Here’s some information on how to stay healthy

Breast cancer is the most common form of cancer in the UK and mostly affects women over 50, however younger women can also get breast cancer. In rare cases men can also be diagnosed with breast cancer. One in eight women are diagnosed with breast cancer in their lifetime however there is good chance of recovery if detected early. For this reason, it is important that women check their breasts regularly for any changes

Breast self-examination:

Touch your breasts. Can you feel anything unusual?

Look for changes. Is there any change in shape and texture?

Check anything unusual with your doctor





Appearance or direction of the nipple


Nipple Discharge


Rash or crusting



Breast Cancer



What is diabetes?

Diabetes is a serious condition where your blood glucose (Sugar) level is too high. There are two main types: Type 1 and Type 2. They’re different conditions, but they’re both serious. There are some other rarer types of diabetes too.

What causes diabetes?

What all types of diabetes have in common is that they cause people to have too much glucose (sugar) in their blood, but we all need some glucose. It’s what gives us our energy. We get glucose when our bodies break down the carbohydrates that we eat or drink, and that glucose is released into our blood.

We also need a hormone called insulin. It’s made by our pancreas, and its insulin that allows the glucose in our blood to enter our cells and fuel our bodies.

Type 1 and Type 2

When you’ve got Type 1 diabetes, you can’t make any insulin at all. If you’ve got Type 2 diabetes, it’s a bit different. The insulin you make either can’t work effectively, or you can’t produce enough of it.

In both types of diabetes, because glucose can’t get into your cells, it begins to build up in your blood. And too much glucose in your blood causes a lot of different problems.

To begin with it leads to symptoms like having to wee a lot, being incredibly thirsty, and feeling very tired. You may also lose weight, get infections like thrush or suffer from slow healing wounds.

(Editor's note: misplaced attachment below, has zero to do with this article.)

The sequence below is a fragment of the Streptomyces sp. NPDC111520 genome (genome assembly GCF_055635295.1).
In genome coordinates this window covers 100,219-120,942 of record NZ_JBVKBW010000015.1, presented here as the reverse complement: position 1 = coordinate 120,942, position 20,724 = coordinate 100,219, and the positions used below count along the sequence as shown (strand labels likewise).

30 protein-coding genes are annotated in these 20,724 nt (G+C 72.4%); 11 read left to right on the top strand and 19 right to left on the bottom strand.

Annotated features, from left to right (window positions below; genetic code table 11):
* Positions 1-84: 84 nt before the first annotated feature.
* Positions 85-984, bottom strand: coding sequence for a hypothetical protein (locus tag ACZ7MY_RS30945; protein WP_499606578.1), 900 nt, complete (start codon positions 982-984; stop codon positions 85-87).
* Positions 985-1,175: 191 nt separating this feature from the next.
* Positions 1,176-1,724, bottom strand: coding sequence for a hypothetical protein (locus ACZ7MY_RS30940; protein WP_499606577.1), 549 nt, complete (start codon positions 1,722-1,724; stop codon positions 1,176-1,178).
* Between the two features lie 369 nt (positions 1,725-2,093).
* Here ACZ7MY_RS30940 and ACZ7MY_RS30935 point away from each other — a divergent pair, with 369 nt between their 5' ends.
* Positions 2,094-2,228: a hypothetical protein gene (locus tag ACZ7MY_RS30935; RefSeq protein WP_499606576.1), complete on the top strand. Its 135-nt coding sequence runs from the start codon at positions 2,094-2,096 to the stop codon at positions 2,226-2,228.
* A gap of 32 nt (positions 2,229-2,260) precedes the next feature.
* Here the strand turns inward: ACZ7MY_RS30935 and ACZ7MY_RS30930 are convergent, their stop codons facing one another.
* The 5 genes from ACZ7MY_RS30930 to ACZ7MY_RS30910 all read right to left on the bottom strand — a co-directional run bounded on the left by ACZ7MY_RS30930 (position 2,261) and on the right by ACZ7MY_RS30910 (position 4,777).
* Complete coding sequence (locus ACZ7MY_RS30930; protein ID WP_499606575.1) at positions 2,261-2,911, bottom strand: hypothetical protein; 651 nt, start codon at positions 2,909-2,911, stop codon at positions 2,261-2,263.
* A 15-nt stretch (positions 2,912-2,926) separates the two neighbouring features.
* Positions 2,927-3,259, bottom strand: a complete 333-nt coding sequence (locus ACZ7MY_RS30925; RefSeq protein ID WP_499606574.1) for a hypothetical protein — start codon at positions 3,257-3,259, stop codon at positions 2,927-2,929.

Over a long period of time, high glucose levels in your blood can seriously damage your heart, your eyes, your feet and your kidneys. These are known as the complications of diabetes.

But with the right treatment and care, people can live a healthy life. And there's much less risk that someone will experience these complications.

It is important if you experience any symptoms such as weight loss, always being thirsty and needing to drink all the time and needing to toilet frequently please got and see your GP as soon as possible. (Diabetes UK)


Epilepsy is a condition that affects the brain that causes someone to have frequent seizures also know and epileptic fits.

Anyone can have a one-off seizure in their lifetime, but this doesn’t always mean they will go on to develop epilepsy. Epilepsy is usually only diagnosed if a doctor thinks there’s a high chance that the person could have more seizures.

Epilepsy can start at any age and there are many different types. Some types of epilepsy last for a limited time and the person eventually stops having seizures. Therefore, for many people epilepsy is a life-long condition.

What are epileptic seizures?

Electrical activity is happening in our brain all the time, with the cells in the brain sending messages to each other. A seizure happens when there is a sudden burst of intense electrical activity in the brain. This causes a temporary disruption to the way the brain normally works, so the brain’s messages become mixed up. The result is an epileptic seizure

There are many different types of seizures. What happens to someone during a seizure depends on which part of their brain is affected, and how far the seizure activity spreads

During some types of seizure, the person may remain alert and aware of what’s going on around them, and with other types they may lose awareness. They may have unusual sensations, feelings or movements, or they may go stiff, fall to the floor and jerk their bodies, arms and legs.

It is important that during a seizure that the person is not moved, do not restrain the person during a seizure, remove any objects away to protect the person from harm, and put them in the recovery position when fit finished. Call an ambulance if the seizure lasts more than 5 minutes, or if it is the person’s first fit.

After a seizure a person might be quite sleepy, this is normal if it is safe let the person sleep or move the person to a safe area. (Epilepsy UK).

Health Conditions


Asthma is a common long term lung condition that affects the airways – the tubes that carry air in and out of the lungs.

It can affect people of all ages and often starts in childhood; however, asthma can develop for the first time in adults.

With the right treatment most people with asthma are able to manage their symptoms and it does not impact on their everyday life /activities.


The most common symptoms of asthma are:

  • Wheezing
  • Breathlessness -